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faculty scholarship.

UNO faculty members are active in research related to civic participation. Here are some examples of their output.

2007 Carnegie Academy for the Scholarship of Teaching and Learning (CASTL)

Lyn Holley, Kathe Oleson, Josie Metal-Corbin, Jeanette Harder, Michaella Loewens, and Connie Jones were one of only 28 groups to present at the June 2007 Carnegie Academy for the Scholarship of Teaching and Learning in Chicago, Illinois. Their study examined the civic participation outcomes of five service-learning projects:

  • Dance: A multidisciplinary team of teacher candidates and faculty members used interdisciplinary pedagogy to create awareness among fifth-grade elementary students about environmental issues surrounding the water cycle.
  • Gerontology: Courses on working with the minority elderly, programs and services for the elderly, and introdution to gerontology include fieldwork interviews, focus groups, and case statements for grant proposals.
  • Information Technology: Female UNO IT students conduct workshops for female elementary students in hopes of empowering them to enter a high-status occupation with a predominantly masculine image.
  • Public Administration: Students in the Nonprofit Management and Organization course lead the annual National and Global Youth Service Day project for Omaha, leading 500 youth in park cleanup. These students assist students in grades 4-6 in developing stronger leadership skills, which are then applied toward the recruitment of further volunteers.
  • Social Work: Graduate students in the foundational research course are engaged in the content of the course through service-learning; real agencies and clients benefit from their research efforts. Through minigrants, students who excel in the course may further their civic engagement by providing follow-up services to the agency they served.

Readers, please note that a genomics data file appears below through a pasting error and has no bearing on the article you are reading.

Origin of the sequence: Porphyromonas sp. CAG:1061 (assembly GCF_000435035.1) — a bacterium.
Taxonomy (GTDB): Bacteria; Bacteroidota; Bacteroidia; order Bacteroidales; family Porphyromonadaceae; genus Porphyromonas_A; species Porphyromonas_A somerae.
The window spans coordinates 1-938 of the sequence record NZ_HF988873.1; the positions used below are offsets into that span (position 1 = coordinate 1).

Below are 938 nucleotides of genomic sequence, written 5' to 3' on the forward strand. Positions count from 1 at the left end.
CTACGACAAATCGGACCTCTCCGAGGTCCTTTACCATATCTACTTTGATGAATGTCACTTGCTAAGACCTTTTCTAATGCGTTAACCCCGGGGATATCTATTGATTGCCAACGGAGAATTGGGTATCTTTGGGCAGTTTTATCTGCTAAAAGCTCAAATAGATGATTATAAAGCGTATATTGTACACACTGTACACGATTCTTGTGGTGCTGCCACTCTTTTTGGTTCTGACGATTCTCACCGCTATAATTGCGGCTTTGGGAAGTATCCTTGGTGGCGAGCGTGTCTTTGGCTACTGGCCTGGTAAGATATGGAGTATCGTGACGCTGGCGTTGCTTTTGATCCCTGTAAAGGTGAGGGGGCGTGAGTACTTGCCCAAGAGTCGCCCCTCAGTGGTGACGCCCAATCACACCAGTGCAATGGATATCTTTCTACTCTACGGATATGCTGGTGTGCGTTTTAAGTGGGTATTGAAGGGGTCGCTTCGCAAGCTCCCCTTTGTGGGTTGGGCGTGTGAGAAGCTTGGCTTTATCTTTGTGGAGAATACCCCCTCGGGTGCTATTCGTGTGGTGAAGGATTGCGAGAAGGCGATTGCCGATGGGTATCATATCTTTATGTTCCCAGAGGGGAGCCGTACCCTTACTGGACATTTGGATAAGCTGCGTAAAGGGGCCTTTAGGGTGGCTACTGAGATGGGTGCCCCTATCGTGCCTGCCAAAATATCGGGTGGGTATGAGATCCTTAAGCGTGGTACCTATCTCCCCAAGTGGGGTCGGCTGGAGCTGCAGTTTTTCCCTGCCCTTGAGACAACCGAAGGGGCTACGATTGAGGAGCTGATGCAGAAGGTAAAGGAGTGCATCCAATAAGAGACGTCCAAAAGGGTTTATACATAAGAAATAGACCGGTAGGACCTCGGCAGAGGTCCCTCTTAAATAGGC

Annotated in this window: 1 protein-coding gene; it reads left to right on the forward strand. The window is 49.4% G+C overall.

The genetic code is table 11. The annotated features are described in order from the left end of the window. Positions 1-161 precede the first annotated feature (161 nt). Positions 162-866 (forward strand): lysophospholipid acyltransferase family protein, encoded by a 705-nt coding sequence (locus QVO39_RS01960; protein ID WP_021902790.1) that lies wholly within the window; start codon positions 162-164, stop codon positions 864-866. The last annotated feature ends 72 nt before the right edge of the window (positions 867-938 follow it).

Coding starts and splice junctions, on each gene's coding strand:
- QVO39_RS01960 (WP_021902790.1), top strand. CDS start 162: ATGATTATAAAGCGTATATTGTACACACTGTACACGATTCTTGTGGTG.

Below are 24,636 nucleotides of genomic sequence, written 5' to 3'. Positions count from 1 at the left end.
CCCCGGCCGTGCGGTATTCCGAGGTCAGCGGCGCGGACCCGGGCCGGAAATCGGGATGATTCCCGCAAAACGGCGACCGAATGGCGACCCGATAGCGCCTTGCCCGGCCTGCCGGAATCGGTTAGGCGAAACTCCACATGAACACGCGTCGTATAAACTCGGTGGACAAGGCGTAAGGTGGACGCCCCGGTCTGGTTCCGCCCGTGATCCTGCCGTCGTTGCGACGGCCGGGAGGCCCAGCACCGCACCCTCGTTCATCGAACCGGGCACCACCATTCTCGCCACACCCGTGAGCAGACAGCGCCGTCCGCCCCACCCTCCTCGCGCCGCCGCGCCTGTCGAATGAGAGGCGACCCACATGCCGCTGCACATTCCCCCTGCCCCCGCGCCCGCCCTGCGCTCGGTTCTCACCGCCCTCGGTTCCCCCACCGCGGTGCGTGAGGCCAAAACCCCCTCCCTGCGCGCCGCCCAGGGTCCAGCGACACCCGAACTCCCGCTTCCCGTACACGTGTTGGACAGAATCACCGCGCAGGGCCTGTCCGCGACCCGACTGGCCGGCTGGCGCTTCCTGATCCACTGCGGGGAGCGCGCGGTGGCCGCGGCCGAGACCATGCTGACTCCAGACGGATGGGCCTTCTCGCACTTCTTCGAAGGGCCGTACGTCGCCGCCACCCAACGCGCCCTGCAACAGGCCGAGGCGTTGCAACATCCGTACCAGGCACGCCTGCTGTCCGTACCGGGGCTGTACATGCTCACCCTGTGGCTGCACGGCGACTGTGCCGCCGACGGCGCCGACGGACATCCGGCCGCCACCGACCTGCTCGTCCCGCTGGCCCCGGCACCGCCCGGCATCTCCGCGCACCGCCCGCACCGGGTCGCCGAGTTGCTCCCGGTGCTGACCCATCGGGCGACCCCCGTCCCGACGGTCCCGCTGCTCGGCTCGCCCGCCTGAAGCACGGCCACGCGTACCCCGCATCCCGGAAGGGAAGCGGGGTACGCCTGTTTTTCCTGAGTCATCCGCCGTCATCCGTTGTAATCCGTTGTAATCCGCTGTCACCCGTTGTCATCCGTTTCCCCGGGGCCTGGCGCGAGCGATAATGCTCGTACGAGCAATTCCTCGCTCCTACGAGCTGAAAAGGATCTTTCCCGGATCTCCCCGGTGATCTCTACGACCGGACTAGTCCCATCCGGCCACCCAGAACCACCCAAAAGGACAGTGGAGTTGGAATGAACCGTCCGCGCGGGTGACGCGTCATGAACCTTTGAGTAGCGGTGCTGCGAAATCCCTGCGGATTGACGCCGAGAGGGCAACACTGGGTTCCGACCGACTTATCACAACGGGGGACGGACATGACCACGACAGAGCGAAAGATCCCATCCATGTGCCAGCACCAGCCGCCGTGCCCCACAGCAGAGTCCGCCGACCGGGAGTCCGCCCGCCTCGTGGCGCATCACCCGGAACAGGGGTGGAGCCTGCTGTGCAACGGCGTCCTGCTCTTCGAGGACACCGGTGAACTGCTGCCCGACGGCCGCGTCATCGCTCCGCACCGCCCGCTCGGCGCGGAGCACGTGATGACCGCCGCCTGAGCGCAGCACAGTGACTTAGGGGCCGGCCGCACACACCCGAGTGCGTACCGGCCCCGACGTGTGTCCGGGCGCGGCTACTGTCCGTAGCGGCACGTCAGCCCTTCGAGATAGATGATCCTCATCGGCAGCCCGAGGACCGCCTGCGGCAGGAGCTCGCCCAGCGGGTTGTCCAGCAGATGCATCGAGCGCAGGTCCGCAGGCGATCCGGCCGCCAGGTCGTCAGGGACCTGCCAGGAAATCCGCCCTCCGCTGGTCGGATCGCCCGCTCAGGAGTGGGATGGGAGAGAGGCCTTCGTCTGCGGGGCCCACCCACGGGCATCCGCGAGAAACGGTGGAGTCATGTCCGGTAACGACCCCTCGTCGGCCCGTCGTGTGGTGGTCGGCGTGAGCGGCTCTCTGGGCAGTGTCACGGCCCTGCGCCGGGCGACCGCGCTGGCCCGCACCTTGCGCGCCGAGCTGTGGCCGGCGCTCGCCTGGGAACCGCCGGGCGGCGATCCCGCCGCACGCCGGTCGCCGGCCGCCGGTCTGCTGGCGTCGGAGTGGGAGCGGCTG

The group will also be presenting on the UNO campus Friday, November 9, from 2:00-3:30.

2007 American Democracy Project National Conference

Dr. Jonathan Benjamin-Alvarado, Associate Professor of Political Science and Assistant Director for Research and Outreach of the Office of Latino and Latin American Studies, presented on the project "Promoting Student Civic Participation through Latino Voter Mobilization" at the June 2007 American Democracy Project National Conference in Philadelphia, Pennsylvania. This Civic Participation Project activity will feature Latino-targeted voter turnout canvassing in the two weeks leading to the 2008 general election. Student canvassers will be recruited from the Pi Gamma Mu social science honor society , College Democrats and Republicans, the Association of Latino American Students, the Black Student Association, the Lambda Theta Nu sorority, and the Sigma Lambda Beta fraternity. These students will become civically engaged by canvassing door-to-door in City Council Wards 2 and 4, ideally in multipartisan pairs and including at least one fluent speaker of the Spanish language, and develop a practical appreciation for the functioning of democratic participatory processes as they pertain to campaigns and elections.